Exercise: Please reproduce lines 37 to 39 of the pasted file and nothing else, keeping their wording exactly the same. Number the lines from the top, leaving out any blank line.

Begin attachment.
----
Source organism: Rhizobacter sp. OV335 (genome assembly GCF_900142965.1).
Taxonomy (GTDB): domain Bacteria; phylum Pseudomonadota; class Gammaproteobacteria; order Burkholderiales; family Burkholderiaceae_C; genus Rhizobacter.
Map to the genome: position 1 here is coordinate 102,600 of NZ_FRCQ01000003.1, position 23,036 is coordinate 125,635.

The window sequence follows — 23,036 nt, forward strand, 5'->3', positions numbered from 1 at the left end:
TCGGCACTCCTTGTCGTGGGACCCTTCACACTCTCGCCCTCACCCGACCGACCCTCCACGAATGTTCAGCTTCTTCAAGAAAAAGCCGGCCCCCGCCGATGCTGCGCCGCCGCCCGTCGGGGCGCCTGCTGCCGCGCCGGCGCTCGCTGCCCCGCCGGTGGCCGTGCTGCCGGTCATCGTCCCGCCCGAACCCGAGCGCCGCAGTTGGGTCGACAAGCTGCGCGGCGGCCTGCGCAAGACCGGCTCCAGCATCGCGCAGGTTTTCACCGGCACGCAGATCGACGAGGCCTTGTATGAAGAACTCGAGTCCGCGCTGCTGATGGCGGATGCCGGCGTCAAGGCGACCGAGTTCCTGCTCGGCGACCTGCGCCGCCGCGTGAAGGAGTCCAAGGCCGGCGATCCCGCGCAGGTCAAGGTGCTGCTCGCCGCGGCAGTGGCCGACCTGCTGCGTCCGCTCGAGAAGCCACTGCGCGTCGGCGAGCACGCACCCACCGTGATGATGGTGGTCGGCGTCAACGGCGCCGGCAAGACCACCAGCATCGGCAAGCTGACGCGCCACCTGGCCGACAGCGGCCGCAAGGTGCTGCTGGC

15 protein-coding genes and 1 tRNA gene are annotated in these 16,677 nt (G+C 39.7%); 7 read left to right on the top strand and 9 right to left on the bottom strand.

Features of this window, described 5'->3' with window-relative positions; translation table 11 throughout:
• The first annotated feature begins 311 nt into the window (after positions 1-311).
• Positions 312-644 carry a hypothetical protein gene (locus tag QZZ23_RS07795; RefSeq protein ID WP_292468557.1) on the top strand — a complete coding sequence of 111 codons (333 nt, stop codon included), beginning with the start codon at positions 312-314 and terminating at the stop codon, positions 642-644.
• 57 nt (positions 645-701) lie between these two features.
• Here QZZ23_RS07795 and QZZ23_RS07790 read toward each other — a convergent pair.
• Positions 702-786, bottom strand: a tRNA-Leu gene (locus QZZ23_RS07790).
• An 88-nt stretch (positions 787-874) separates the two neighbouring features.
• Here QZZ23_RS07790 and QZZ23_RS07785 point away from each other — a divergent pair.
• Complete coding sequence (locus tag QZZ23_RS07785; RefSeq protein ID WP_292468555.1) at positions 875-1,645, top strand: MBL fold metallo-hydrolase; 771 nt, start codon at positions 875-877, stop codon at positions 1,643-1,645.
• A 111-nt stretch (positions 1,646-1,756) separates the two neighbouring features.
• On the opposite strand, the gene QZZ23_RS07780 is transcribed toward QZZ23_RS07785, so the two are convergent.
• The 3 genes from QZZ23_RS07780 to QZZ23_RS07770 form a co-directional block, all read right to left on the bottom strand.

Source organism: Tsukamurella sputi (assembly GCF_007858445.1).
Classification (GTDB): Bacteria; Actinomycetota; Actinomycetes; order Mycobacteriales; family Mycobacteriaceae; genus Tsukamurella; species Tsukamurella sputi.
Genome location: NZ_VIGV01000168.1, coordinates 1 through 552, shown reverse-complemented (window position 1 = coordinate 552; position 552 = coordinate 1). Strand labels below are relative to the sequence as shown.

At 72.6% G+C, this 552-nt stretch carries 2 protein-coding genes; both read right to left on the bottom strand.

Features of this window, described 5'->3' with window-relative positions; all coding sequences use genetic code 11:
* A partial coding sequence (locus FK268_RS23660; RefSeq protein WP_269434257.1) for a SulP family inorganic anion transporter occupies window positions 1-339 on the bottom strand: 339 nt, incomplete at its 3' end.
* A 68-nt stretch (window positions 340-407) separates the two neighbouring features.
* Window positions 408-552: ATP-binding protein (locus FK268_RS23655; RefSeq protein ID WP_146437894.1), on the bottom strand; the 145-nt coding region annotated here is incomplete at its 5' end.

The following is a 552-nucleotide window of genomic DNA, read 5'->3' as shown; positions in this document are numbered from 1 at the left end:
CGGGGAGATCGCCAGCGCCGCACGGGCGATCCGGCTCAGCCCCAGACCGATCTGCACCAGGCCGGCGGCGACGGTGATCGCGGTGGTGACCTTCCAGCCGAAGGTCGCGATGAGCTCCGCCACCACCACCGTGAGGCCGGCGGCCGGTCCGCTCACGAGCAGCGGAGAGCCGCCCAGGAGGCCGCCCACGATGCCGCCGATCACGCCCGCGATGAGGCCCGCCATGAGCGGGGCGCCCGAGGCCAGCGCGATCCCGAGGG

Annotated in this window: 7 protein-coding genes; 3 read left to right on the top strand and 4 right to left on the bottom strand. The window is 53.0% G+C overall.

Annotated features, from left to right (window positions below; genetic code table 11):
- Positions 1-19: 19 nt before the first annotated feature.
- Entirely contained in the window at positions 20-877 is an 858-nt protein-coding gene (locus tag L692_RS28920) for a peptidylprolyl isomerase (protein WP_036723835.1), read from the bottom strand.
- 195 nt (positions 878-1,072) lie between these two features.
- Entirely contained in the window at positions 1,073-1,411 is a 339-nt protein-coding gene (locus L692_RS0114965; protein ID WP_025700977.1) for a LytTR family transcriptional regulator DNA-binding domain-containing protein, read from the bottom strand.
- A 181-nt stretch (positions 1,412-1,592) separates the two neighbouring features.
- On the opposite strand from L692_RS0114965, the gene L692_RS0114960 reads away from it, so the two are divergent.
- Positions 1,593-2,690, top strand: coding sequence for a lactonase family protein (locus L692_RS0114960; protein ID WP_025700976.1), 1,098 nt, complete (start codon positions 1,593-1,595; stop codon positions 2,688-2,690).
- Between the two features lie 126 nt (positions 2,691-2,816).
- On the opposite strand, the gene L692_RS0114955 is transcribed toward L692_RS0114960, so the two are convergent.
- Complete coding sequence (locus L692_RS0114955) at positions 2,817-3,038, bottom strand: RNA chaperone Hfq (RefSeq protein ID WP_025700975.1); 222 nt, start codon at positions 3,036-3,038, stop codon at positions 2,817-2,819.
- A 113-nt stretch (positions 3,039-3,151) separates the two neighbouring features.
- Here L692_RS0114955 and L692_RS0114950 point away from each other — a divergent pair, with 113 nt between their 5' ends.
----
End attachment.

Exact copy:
- Positions 1,593-2,690, top strand: coding sequence for a lactonase family protein (locus L692_RS0114960; protein ID WP_025700976.1), 1,098 nt, complete (start codon positions 1,593-1,595; stop codon positions 2,688-2,690).
- Between the two features lie 126 nt (positions 2,691-2,816).
- On the opposite strand, the gene L692_RS0114955 is transcribed toward L692_RS0114960, so the two are convergent.